Copyright of the winning Wadadli Pen stories and/or art work featured on this site belongs to the creators of the individual works and are used here purely for promotional and educational purposes. Other blog content, except otherwise noted, is created and/or maintained by Joanne C. Hillhouse – coordinator of the Wadadli Youth Pen Prize, and author of The Boy from Willow Bend and Dancing Nude in the Moonlight. Site content should not be copied, distributed, transmitted, used for commercial purposes, altered, transformed, or built upon without the consent of the copyright holders.

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The Village Obeah Woman by Verdanci Benta

[2006 Young Explorer Wadadli Youth Pen Prize Honourable Mention]

No sensible student from Bath Hope Estate dared to take the shortcut through Gigi’s yard to or from school. Any foolhardy student who defied that well-known unwritten village law would most certainly fall asleep during class, drop out of school or end up pregnant if it is a girl child.

As my granny told us, nobody knew Gigi’s village of origin or her age. Only that she had moved to the village when it was still a sugarcane plantation populated by wattle and daub houses with Massa Joe Moore’s Buff on the hill where the New Beginnings Church of Christ now stands.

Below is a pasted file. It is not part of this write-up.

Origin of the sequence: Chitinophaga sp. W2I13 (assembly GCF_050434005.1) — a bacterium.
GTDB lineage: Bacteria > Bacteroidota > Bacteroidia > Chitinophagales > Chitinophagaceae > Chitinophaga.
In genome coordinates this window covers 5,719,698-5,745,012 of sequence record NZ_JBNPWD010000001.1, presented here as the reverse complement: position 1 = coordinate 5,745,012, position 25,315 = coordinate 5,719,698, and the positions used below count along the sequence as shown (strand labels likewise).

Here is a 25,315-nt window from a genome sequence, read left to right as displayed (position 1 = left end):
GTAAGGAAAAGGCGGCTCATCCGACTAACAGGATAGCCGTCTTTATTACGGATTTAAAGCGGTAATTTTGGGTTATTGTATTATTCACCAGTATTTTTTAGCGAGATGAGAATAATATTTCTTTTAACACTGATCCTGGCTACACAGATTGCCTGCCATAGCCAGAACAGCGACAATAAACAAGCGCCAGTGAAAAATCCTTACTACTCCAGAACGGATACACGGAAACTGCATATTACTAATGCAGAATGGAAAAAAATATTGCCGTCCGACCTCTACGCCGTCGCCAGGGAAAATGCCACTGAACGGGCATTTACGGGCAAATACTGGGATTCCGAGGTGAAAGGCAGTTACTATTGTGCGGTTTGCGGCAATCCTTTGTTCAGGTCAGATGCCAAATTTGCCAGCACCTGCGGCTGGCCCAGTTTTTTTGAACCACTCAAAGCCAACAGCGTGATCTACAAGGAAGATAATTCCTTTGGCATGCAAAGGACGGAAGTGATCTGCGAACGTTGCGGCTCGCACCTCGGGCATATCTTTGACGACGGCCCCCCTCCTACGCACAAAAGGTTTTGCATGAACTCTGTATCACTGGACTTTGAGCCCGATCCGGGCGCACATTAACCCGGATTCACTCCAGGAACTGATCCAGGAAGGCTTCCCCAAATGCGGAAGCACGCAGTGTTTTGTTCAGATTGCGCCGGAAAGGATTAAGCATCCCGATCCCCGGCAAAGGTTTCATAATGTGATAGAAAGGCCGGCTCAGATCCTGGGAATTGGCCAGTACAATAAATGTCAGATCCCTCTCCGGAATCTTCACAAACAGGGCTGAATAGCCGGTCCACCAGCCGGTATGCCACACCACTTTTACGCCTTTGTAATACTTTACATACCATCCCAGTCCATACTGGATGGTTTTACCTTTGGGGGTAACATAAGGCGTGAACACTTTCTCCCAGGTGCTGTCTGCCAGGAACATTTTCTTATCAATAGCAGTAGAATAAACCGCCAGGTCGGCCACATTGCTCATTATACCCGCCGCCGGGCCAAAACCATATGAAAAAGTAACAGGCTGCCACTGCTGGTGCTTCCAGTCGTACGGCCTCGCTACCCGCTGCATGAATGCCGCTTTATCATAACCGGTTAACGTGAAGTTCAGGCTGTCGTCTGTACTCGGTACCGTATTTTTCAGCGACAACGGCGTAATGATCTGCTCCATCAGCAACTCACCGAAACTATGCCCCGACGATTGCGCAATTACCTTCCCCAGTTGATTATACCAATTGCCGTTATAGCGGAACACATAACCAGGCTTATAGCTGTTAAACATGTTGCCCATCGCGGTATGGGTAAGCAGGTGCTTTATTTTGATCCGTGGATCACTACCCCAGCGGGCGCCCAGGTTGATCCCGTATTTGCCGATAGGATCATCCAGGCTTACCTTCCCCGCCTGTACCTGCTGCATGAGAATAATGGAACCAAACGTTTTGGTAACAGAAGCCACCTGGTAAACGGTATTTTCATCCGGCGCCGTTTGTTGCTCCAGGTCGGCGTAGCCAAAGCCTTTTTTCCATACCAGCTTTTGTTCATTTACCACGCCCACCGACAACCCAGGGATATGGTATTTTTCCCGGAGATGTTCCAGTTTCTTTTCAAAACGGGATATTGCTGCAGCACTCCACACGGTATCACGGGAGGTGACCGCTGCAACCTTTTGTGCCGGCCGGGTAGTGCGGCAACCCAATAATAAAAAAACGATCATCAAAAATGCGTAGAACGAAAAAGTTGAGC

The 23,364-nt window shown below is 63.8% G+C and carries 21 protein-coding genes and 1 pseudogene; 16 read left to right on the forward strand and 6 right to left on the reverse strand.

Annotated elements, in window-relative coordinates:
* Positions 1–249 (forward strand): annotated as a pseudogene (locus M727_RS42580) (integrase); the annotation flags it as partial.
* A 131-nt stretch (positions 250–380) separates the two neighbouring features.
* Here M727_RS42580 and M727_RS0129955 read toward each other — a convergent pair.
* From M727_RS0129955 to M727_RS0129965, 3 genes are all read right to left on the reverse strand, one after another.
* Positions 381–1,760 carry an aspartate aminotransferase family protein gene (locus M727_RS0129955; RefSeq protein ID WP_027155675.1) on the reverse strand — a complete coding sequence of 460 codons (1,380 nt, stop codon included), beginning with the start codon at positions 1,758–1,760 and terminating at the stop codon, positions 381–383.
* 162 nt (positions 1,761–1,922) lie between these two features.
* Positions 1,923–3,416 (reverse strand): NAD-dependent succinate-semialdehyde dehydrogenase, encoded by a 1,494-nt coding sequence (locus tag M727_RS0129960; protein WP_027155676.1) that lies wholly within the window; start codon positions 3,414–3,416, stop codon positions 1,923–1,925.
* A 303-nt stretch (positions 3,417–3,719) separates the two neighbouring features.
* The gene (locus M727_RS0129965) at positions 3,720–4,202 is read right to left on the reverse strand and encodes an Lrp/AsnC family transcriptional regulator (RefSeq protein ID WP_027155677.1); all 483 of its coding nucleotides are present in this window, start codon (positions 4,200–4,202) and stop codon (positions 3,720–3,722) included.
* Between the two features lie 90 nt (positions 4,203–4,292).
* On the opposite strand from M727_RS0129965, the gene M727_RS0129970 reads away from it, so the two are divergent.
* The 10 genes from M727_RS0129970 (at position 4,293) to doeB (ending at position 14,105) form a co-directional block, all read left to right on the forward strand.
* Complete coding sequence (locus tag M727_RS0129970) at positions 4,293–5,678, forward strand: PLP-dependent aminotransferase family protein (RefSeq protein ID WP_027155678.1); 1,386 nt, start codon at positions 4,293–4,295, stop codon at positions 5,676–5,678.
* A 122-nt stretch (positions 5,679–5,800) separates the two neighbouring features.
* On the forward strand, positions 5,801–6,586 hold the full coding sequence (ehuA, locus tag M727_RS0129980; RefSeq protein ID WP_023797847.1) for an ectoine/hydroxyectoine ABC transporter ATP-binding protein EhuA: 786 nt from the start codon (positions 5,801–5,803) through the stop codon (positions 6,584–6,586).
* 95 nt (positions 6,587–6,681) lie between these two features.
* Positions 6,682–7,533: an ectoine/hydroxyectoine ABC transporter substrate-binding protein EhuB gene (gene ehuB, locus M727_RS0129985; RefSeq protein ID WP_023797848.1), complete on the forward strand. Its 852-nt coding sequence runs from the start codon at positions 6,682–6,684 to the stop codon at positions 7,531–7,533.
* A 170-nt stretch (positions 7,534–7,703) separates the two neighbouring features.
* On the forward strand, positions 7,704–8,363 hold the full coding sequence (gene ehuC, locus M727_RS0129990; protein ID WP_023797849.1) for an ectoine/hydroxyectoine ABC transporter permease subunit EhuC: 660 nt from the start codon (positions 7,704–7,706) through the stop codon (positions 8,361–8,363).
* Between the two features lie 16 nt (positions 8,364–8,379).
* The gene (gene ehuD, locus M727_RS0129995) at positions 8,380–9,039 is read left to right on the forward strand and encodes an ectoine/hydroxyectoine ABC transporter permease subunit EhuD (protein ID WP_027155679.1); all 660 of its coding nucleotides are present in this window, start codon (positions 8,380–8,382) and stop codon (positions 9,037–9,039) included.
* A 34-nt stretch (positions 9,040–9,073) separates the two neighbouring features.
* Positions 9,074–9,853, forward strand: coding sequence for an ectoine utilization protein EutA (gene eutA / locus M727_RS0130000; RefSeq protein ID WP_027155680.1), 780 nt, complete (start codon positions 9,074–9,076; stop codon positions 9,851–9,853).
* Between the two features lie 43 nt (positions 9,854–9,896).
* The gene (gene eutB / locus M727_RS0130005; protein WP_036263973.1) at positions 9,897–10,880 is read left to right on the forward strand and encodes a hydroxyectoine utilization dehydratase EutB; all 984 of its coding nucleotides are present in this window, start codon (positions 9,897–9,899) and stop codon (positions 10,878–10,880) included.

However, Gigi’s strange behaviour, her frequent trip overseas reportedly to Guadeloupe, her early morning walk to her ground in the hills and her attraction to cats and little children earned her the reputation of being dark. 

So when John-Joe’s family moved in next to Gigi, Brawler, the village conduct-maker, took it upon herself to warn John-Joe’s mother about Gigi’s doings. It was a Sunday morning about ten when John-Joe’s mother stopped by the lone village shop to change a hundred dollar bill to make change for her church offering.

“Excuse me Misses, I notice you are new to the village so I am giving you a little warning about your next-door neighbour, Gigi. She dabble inna iniquity. Don’t let your son walk in her yard. She keep children down in school,” Brawler declared in her best English to impress the newcomer.

“Pardon, me,” replied John-Joe’s mother combatively, as she brandished like a sword from her handbag, a huge bible, “This has the remedy for any obeah!”